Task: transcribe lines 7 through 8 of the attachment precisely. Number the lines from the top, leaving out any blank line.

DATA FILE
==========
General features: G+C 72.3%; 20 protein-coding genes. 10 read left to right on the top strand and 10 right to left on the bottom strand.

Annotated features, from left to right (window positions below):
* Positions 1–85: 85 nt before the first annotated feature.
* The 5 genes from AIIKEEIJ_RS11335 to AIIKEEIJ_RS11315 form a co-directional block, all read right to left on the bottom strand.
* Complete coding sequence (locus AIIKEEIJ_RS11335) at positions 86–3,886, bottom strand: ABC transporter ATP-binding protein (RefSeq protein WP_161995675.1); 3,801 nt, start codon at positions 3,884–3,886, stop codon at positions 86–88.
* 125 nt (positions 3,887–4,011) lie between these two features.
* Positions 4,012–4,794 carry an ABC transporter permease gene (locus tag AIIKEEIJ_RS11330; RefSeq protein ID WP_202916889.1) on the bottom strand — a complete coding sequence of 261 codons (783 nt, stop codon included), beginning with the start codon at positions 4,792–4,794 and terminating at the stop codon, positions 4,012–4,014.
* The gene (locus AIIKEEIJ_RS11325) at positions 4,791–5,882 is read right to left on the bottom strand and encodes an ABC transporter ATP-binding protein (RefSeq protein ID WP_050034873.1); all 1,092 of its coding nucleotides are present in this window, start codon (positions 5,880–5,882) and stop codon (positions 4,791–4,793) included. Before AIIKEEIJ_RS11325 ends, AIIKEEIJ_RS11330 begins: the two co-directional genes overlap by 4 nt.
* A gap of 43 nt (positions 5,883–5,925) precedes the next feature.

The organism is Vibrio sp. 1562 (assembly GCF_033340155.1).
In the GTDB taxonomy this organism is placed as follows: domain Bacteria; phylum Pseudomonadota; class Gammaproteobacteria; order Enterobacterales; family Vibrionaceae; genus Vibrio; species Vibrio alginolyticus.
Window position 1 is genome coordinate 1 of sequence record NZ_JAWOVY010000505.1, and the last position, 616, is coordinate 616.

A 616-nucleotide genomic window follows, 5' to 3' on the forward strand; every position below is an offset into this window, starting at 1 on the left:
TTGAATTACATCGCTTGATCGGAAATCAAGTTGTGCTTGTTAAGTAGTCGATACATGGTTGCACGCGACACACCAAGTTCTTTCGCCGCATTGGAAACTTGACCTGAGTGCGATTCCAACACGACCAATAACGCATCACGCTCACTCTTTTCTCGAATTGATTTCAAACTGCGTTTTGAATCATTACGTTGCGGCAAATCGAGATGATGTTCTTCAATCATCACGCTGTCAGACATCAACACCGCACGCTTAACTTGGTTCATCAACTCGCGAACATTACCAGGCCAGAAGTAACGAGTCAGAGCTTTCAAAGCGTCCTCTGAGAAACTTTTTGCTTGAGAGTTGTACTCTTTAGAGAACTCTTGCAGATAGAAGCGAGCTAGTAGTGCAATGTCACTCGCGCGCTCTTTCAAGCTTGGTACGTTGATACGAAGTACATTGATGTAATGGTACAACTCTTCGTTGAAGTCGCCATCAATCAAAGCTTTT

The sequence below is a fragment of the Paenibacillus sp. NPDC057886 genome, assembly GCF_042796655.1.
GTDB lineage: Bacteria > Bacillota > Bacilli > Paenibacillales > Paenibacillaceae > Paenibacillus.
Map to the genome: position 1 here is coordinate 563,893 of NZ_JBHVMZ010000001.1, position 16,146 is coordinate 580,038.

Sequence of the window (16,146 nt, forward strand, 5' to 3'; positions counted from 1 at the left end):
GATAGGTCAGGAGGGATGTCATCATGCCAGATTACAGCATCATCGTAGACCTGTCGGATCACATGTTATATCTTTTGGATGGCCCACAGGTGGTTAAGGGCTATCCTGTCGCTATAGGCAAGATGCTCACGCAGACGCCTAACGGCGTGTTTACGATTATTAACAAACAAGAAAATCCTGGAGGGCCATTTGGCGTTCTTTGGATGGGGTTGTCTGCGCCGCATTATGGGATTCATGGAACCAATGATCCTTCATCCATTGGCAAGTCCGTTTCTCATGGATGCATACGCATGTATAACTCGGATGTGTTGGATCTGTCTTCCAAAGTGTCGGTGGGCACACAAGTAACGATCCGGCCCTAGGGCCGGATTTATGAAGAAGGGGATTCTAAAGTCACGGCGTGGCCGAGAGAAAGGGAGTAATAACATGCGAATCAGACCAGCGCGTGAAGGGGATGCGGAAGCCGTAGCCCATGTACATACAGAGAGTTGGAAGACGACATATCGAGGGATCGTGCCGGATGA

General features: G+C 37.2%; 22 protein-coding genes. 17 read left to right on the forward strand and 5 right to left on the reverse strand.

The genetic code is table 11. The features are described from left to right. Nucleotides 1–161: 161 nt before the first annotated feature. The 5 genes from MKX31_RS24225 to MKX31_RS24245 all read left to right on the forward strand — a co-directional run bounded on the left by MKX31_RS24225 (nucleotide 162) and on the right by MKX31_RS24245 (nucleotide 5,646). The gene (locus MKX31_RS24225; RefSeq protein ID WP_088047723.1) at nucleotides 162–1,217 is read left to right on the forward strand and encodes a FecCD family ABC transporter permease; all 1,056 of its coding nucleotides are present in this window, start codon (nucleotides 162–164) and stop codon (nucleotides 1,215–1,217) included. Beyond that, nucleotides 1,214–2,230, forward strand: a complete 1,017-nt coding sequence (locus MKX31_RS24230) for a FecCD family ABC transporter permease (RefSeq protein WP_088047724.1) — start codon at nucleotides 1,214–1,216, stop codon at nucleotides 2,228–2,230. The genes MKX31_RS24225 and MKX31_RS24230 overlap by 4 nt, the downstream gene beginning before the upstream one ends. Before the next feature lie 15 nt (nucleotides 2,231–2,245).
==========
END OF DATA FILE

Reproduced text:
* Positions 4,012–4,794 carry an ABC transporter permease gene (locus tag AIIKEEIJ_RS11330; RefSeq protein ID WP_202916889.1) on the bottom strand — a complete coding sequence of 261 codons (783 nt, stop codon included), beginning with the start codon at positions 4,792–4,794 and terminating at the stop codon, positions 4,012–4,014.
* The gene (locus AIIKEEIJ_RS11325) at positions 4,791–5,882 is read right to left on the bottom strand and encodes an ABC transporter ATP-binding protein (RefSeq protein ID WP_050034873.1); all 1,092 of its coding nucleotides are present in this window, start codon (positions 5,880–5,882) and stop codon (positions 4,791–4,793) included. Before AIIKEEIJ_RS11325 ends, AIIKEEIJ_RS11330 begins: the two co-directional genes overlap by 4 nt.